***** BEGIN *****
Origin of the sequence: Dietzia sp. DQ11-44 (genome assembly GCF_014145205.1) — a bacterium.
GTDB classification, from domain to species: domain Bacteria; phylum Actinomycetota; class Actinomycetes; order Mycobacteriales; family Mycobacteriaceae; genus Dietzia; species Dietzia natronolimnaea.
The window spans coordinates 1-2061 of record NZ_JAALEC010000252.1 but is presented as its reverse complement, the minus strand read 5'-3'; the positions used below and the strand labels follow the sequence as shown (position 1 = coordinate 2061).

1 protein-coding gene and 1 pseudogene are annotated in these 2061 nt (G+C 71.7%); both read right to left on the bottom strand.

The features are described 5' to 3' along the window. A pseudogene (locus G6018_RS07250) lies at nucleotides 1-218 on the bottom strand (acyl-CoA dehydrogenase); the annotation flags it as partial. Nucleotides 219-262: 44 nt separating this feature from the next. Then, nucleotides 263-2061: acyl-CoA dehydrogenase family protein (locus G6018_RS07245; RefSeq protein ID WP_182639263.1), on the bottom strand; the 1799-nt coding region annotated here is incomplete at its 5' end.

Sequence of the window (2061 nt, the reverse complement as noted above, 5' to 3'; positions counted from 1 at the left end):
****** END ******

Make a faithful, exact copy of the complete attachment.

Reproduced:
Origin of the sequence: Dietzia sp. DQ11-44 (genome assembly GCF_014145205.1) — a bacterium.
GTDB classification, from domain to species: domain Bacteria; phylum Actinomycetota; class Actinomycetes; order Mycobacteriales; family Mycobacteriaceae; genus Dietzia; species Dietzia natronolimnaea.
The window spans coordinates 1-2061 of record NZ_JAALEC010000252.1 but is presented as its reverse complement, the minus strand read 5'-3'; the positions used below and the strand labels follow the sequence as shown (position 1 = coordinate 2061).

1 protein-coding gene and 1 pseudogene are annotated in these 2061 nt (G+C 71.7%); both read right to left on the bottom strand.

The features are described 5' to 3' along the window. A pseudogene (locus G6018_RS07250) lies at nucleotides 1-218 on the bottom strand (acyl-CoA dehydrogenase); the annotation flags it as partial. Nucleotides 219-262: 44 nt separating this feature from the next. Then, nucleotides 263-2061: acyl-CoA dehydrogenase family protein (locus G6018_RS07245; RefSeq protein ID WP_182639263.1), on the bottom strand; the 1799-nt coding region annotated here is incomplete at its 5' end.

Sequence of the window (2061 nt, the reverse complement as noted above, 5' to 3'; positions counted from 1 at the left end):